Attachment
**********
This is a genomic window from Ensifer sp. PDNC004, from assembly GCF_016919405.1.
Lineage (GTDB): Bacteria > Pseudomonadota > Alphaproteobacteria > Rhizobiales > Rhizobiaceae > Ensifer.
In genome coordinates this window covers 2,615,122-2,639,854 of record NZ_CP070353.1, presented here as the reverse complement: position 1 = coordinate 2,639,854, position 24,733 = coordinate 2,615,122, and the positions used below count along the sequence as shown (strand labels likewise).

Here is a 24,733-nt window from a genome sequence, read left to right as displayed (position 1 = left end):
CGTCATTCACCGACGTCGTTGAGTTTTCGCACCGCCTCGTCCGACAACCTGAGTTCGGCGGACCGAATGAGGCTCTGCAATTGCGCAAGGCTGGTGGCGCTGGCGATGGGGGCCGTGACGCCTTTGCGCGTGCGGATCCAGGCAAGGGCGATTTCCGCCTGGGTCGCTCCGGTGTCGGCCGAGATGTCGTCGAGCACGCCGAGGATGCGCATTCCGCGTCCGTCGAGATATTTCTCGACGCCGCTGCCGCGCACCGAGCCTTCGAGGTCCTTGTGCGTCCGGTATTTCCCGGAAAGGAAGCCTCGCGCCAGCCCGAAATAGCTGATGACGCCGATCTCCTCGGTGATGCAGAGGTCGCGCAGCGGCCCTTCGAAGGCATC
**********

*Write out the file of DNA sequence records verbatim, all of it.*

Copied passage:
This is a genomic window from Ensifer sp. PDNC004, from assembly GCF_016919405.1.
Lineage (GTDB): Bacteria > Pseudomonadota > Alphaproteobacteria > Rhizobiales > Rhizobiaceae > Ensifer.
In genome coordinates this window covers 2,615,122-2,639,854 of record NZ_CP070353.1, presented here as the reverse complement: position 1 = coordinate 2,639,854, position 24,733 = coordinate 2,615,122, and the positions used below count along the sequence as shown (strand labels likewise).

Here is a 24,733-nt window from a genome sequence, read left to right as displayed (position 1 = left end):
CGTCATTCACCGACGTCGTTGAGTTTTCGCACCGCCTCGTCCGACAACCTGAGTTCGGCGGACCGAATGAGGCTCTGCAATTGCGCAAGGCTGGTGGCGCTGGCGATGGGGGCCGTGACGCCTTTGCGCGTGCGGATCCAGGCAAGGGCGATTTCCGCCTGGGTCGCTCCGGTGTCGGCCGAGATGTCGTCGAGCACGCCGAGGATGCGCATTCCGCGTCCGTCGAGATATTTCTCGACGCCGCTGCCGCGCACCGAGCCTTCGAGGTCCTTGTGCGTCCGGTATTTCCCGGAAAGGAAGCCTCGCGCCAGCCCGAAATAGCTGATGACGCCGATCTCCTCGGTGATGCAGAGGTCGCGCAGCGGCCCTTCGAAGGCATC